US President Donald J. Trump is expected to meet his Russian counterpart, Vladimir Putin, at the Group of Twenty (G20) summit in Buenos Aires later this week. Is that a good idea in light of Russia’s latest aggression toward Ukraine and the somewhat stymied success of past meetings between the two leaders? In an interview with The Washington Post, Trump left open the possibility that he might, after all, cancel the meeting over the incident in the Kerch Strait. “Maybe I won’t even have the meeting,” he said.
Daniel Fried, a distinguished fellow in the Atlantic Council’s Future Europe Initiative and the Eurasia Center, said: “A meeting would make sense if, but only if, Trump is willing to send the right message to Putin, and the president’s track record doesn’t lead to confidence.”
Anders Åslund, a resident senior fellow at the Atlantic Council’s Eurasia Center, flatly said a Trump-Putin meeting was a terrible idea.
[UPDATE: Hours after the Kremlin confirmed that Putin would meet Trump in Argentina on November 30, the US president cancelled the meeting over the crisis in Ukraine. “Based on the fact that the ships and sailors have not been returned to Ukraine from Russia, I have decided it would be best for all parties concerned to cancel my previously scheduled meeting…in Argentina with President Vladimir Putin. I look forward to a meaningful Summit again as soon as this situation is resolved!” Trump tweeted.]
Trump and Putin have met three times—twice at the G20 summit in Hamburg in July of 2017 and then in Helsinki a year later. Åslund said the meetings have produced “no results whatsoever that could be of any benefit to the United States.” Furthermore, he pointed out, the meetings were private with only interpreters present.
The G20 summit will be convened in Buenos Aires on November 30 and December 1.
“If a meeting takes place [in Buenos Aires], as will probably be the case, the least one should call for is that several US officials, outside a very tight Trump circle, are present,” said Åslund.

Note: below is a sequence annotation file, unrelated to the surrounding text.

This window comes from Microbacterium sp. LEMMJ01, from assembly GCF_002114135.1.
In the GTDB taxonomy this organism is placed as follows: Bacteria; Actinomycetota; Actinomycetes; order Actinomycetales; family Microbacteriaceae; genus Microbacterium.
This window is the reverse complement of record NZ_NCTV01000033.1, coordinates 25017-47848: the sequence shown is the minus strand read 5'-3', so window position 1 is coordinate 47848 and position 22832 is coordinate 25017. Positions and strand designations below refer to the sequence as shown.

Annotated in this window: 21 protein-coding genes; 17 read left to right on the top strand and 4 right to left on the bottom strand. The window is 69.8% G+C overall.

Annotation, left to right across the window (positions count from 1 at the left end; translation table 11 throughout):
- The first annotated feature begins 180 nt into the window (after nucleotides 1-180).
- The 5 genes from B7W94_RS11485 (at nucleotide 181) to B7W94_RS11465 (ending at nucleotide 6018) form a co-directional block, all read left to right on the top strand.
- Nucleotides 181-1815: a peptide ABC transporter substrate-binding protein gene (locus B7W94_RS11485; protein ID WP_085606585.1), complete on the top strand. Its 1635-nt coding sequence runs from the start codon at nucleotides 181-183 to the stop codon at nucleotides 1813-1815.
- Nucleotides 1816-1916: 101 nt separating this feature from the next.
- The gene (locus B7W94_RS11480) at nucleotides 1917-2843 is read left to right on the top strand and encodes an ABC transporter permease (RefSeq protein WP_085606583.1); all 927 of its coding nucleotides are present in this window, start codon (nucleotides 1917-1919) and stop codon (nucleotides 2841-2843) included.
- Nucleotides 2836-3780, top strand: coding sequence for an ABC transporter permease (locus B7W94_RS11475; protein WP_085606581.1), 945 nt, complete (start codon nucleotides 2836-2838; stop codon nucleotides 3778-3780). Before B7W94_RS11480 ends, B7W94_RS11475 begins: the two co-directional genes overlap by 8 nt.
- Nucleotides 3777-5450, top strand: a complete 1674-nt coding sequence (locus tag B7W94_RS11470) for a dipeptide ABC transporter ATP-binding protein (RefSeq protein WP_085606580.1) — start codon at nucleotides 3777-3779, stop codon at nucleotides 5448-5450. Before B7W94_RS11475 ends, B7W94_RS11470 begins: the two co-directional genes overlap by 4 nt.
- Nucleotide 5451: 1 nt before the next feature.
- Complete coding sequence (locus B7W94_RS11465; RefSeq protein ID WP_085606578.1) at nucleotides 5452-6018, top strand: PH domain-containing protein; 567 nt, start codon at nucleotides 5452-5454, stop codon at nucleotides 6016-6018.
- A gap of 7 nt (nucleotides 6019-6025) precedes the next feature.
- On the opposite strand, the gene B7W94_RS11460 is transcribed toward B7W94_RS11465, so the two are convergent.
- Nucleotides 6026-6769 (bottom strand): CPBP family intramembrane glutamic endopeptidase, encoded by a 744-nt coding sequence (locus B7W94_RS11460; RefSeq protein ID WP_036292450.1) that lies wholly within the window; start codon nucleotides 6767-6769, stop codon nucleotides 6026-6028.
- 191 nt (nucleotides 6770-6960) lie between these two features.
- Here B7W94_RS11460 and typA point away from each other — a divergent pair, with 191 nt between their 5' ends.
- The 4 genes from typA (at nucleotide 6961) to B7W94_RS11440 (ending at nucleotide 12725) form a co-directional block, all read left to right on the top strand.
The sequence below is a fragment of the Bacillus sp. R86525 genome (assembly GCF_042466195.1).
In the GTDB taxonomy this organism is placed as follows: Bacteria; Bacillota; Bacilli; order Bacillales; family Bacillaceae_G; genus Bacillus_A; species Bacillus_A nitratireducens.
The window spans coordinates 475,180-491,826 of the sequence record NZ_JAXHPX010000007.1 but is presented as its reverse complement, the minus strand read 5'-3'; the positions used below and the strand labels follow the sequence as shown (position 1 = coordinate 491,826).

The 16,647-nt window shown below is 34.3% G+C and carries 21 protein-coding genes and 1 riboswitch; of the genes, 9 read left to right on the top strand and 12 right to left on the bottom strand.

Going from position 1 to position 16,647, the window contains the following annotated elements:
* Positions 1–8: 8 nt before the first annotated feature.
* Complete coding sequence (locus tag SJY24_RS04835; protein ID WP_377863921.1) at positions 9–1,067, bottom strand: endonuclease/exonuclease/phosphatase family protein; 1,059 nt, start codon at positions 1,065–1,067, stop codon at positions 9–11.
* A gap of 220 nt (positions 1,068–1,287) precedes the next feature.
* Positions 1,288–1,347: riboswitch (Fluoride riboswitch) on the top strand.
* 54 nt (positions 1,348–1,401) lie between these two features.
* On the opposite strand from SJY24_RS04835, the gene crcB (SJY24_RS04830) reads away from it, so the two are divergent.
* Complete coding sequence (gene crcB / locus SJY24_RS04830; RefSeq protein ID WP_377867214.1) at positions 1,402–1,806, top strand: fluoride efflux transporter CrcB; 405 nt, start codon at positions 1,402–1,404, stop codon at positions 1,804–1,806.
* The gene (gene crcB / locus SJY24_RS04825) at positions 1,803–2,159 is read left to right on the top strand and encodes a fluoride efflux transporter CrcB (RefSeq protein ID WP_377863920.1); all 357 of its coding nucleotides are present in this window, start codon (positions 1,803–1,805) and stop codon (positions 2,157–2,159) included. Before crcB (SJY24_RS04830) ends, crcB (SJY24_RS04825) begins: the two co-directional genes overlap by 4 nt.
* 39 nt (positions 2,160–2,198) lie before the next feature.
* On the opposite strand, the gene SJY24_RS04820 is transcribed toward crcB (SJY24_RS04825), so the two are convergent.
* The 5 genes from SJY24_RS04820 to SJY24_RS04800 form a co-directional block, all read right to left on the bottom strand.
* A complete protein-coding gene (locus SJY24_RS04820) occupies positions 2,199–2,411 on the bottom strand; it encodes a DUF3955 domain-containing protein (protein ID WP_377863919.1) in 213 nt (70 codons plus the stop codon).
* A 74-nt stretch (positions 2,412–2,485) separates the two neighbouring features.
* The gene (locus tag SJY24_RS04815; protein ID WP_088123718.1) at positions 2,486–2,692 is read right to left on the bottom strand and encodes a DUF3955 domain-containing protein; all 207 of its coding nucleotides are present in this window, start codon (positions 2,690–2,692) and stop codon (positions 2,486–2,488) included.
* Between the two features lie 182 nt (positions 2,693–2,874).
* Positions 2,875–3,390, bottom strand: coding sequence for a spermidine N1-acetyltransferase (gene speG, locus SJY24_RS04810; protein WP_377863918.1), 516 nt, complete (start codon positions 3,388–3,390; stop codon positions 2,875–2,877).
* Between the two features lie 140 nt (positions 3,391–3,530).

Fried agreed that previous Trump-Putin meetings have not produced much by way of substance. In fact, he argued, these meetings may have been to the detriment of the United States.
“The July 16 Helsinki meeting was framed by Trump’s pre-meeting statement that problems in US-Russia relations are principally the fault of the United States and his press conference fawning over Putin,” Fried said. “This was perhaps the worst showing by a US president in any meeting with a Russian counterpart though, fortunately, the strategic consequences were scant.”
Dealing with Putin
Fried said Trump could undo some of the damage from the Helsinki meeting by sending Putin “a clear message and making clear that he had done so.”
“That would not prove difficult for past US presidents, though President Trump has yet to convey such a message,” he added.
While in general meetings between US and Russian leaders are a good idea, not all such meetings work well for the United States, Fried contended.
“Dangers include overconfidence that the Russians can be charmed (Franklin D. Roosevelt with Joseph Stalin at Yalta in 1945) and lack of preparation leading to a defensive crouch projecting weakness (John F. Kennedy with Nikita Khrushchev in Vienna in 1961),” Fried said. “Good meetings take place when the president’s approach reflects a coherent strategy grounded in US interests and consistent with US values (such as Ronald Reagan’s and George H.W. Bush’s meetings with Mikhail Gorbachev and many of Bill Clinton’s meetings with Boris Yeltsin).”
“In dealing with President Putin,” Fried said, “the US president needs to be prepared to push past Putin’s predictable bluster, monologue of grievance, and distortions and outright lies.”
“In theory, a meeting between Presidents Trump and Putin could advance US interests if [Trump] were prepared to send a two-part message backed by policy commitment: that the United States is prepared to improve relations with Russia and develop a cooperative agenda in areas where our interests overlap and encourage its allies in this direction. But this is possible only if Russia is prepared to turn from its current belligerence, including its military aggression and threats against its neighbors, especially Ukraine, and against the United States and Europe using disinformation and other means of election interference,” he said.
“If not,” Fried added, “the United States and its NATO allies will counter Russia’s military moves and intensify economic pressure, including additional sanctions.”
“Putin needs to hear both resolve and the offer of better relations,” said Fried. “We seek as much cooperation with Russia as possible, not regime change, but Russia is the aggressive, not injured, party and needs to help make this possible.”
Fried added, however: “Again, Trump’s track record with Russia policy and with Putin does not leave much basis for optimism, but even a lesser message to Putin that he needs to back off his current pressure against Ukraine could be of use.”